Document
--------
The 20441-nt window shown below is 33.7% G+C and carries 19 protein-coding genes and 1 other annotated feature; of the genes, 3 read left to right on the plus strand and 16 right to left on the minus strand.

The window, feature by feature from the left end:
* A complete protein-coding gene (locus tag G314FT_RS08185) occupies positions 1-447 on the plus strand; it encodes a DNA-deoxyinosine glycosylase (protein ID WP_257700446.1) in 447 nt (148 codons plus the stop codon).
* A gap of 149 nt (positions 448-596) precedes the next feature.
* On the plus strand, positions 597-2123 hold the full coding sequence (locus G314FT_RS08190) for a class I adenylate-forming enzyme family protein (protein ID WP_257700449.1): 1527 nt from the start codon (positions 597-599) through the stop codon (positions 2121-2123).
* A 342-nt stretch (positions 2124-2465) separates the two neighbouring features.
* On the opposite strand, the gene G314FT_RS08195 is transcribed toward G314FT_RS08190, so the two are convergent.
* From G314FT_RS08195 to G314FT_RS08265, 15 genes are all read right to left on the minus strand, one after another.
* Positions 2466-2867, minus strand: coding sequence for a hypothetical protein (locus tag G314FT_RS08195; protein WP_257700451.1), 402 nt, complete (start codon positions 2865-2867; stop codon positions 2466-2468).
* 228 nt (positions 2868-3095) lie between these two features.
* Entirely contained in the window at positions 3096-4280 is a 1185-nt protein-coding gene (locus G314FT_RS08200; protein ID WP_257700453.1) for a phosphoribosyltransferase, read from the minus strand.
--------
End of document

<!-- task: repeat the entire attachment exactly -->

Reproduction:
The 20441-nt window shown below is 33.7% G+C and carries 19 protein-coding genes and 1 other annotated feature; of the genes, 3 read left to right on the plus strand and 16 right to left on the minus strand.

The window, feature by feature from the left end:
* A complete protein-coding gene (locus tag G314FT_RS08185) occupies positions 1-447 on the plus strand; it encodes a DNA-deoxyinosine glycosylase (protein ID WP_257700446.1) in 447 nt (148 codons plus the stop codon).
* A gap of 149 nt (positions 448-596) precedes the next feature.
* On the plus strand, positions 597-2123 hold the full coding sequence (locus G314FT_RS08190) for a class I adenylate-forming enzyme family protein (protein ID WP_257700449.1): 1527 nt from the start codon (positions 597-599) through the stop codon (positions 2121-2123).
* A 342-nt stretch (positions 2124-2465) separates the two neighbouring features.
* On the opposite strand, the gene G314FT_RS08195 is transcribed toward G314FT_RS08190, so the two are convergent.
* From G314FT_RS08195 to G314FT_RS08265, 15 genes are all read right to left on the minus strand, one after another.
* Positions 2466-2867, minus strand: coding sequence for a hypothetical protein (locus tag G314FT_RS08195; protein WP_257700451.1), 402 nt, complete (start codon positions 2865-2867; stop codon positions 2466-2468).
* 228 nt (positions 2868-3095) lie between these two features.
* Entirely contained in the window at positions 3096-4280 is a 1185-nt protein-coding gene (locus G314FT_RS08200; protein ID WP_257700453.1) for a phosphoribosyltransferase, read from the minus strand.